Last weekend, I found myself in my kitchen cooking dinner and humming a song from decades ago. The German rock band “Scorpions” had a global hit in the song “Wind of Change” that may be my favorite “end of the Cold War” song. I searched for the music video on my phone, and as I watched it, I was reminded that November 9th marks the 30th anniversary of the fall of the Berlin Wall.
I was a Freshman at Providence College in 1989, basking in the autumn sun and devouring The New York Times each day as events spun out. Long before social media, we relied on newspapers of record and broadcast news for understanding events. And these were historic events. November 9, 1989, belongs in the same breath as July 4, 1776, and July 14, 1789: it signals an epochal shift, one moment in a long history that serves as our reference point for “before” and “after.”
I texted a couple of friends the link to “Wind of Change” while I cooked, and we began slinging song titles back and forth—morphing from “end of the Cold War” to simply “Cold War” songs.
In the Cold War classic “99 Red Balloons,” Nena, a West German artist, spun a haunting fantasy of the outbreak of war and its aftermath. It’s lyric, “This is what we’ve waited for/This is it, boys, this is war. . . .” stands in sharp contrast to the triumph and sense of relief of Jesus Jones just a few years later in “Right Here, Right Now,” when he boasted “I was alive and I waited, waited//I was alive and I waited for this. . . .” Jones was singing about the fall of the Berlin Wall, the collapse of communism, and the hope we all felt that the world was going to be better, safer after the Soviet Union ceased to exist.
Other artists bookend that period in popular music, too. In 1985, Sting sang “Russians,” capturing the existential fears of many in Europe who felt trapped between the two superpowers. He asked how to protect his children from nuclear war before noting the shared humanity of people on both sides of the struggle, singing “We share the same biology//Regardless of ideology//What might save us me and you//Is if the Russians love their children too.” By 1989, Billy Joel was singing about the people on either side of the Cold War, too, not based on hope and fear, but based on first-hand knowledge. In 1987, when he became the first major, Western rock star to tour the Soviet Union, Joel met a circus performer who, as Joel put it in “Leningrad” found “his greatest happiness. . . . in making Russian children glad.” More than Sting had hoped for just four years earlier, the song ends with Joel proclaiming that the Russians don’t just love their own children: “He made my daughter laugh, then we embraced//We never knew what friends we had//Until we came to Leningrad.”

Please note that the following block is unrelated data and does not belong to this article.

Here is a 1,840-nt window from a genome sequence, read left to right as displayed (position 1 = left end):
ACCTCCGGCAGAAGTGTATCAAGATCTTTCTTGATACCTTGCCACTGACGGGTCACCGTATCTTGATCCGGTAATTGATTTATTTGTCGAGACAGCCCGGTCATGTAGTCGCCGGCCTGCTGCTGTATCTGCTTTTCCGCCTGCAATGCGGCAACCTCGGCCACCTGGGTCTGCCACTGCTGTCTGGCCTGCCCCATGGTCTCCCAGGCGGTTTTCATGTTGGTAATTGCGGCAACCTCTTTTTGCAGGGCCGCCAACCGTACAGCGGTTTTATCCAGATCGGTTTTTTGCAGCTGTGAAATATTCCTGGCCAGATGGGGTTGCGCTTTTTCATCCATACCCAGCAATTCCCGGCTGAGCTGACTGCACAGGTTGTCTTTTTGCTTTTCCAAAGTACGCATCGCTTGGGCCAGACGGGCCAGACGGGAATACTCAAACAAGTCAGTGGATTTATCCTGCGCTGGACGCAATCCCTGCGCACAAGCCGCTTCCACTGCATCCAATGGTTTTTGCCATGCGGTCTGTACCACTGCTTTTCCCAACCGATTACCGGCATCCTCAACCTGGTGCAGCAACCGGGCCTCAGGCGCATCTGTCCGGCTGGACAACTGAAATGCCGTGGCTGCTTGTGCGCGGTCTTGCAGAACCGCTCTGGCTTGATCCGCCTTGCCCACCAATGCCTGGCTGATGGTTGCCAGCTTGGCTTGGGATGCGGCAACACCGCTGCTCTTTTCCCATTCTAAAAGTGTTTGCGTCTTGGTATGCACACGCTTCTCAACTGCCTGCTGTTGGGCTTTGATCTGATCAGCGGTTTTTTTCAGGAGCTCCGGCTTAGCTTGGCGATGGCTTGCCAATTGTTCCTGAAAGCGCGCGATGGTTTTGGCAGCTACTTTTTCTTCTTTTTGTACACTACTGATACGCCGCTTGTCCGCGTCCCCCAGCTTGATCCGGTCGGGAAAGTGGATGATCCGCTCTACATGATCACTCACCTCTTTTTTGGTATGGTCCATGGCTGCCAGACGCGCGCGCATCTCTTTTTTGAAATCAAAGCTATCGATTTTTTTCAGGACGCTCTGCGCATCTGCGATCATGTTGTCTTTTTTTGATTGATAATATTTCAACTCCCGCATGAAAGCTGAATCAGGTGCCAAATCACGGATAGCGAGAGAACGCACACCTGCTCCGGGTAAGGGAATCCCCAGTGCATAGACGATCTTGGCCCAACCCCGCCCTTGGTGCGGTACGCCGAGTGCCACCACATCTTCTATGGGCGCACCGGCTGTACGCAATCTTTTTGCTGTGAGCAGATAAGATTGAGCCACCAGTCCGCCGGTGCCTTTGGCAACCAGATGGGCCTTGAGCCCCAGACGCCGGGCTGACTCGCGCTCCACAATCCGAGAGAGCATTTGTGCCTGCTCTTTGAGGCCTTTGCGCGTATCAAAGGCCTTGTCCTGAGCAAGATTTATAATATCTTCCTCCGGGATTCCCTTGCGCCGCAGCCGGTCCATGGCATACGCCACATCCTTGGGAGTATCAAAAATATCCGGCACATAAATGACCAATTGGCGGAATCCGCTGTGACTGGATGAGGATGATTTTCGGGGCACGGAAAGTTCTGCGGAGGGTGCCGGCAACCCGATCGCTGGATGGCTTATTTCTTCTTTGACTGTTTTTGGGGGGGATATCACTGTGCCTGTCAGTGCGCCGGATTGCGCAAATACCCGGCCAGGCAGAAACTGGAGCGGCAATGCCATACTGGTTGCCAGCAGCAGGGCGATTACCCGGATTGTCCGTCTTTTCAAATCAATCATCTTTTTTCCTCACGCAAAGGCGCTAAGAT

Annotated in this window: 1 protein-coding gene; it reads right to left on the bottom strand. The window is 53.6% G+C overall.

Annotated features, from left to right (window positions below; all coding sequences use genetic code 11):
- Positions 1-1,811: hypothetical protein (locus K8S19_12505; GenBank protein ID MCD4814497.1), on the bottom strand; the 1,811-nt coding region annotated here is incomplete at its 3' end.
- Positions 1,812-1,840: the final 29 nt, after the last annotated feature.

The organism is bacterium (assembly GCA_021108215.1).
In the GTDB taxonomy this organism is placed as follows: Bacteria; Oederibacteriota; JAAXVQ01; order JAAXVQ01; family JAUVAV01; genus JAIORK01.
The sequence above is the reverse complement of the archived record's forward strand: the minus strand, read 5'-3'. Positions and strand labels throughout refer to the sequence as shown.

I remember the Cold War fears of the mid-1980s. I remember President Reagan warning of the “Evil Empire.” I remember watching “The Day After” in 1983 and having nightmares about nuclear weapons falling in my backyard. No one dared believe that the Cold War would end peacefully or quickly. It was still a “long, twilight struggle.”
There was a nostalgia for the Cold War among my cohort of young, national security analysts in the 1990s in Washington. As the world grew increasingly complex, the relative simplicity and familiarity of the Cold War looked comfortable in retrospect. After 9/11, that sentiment reached its zenith.
But the Cold War was a dark period in human history. Nations developed the capacity to wipe humanity from existence and, in the face of that threat, artists gave voice to fears and anxieties, and—on rare occasions—hope.
Against incredibly long odds, those hopes were fulfilled 30 years ago this weekend. We would do well to remember the fear that preceded it and the things that actually contributed to the West’s success: the universal desire for freedom; the appeal of democracy; the strength of free nations acting in alliance; and the belief that walls between people should be torn down.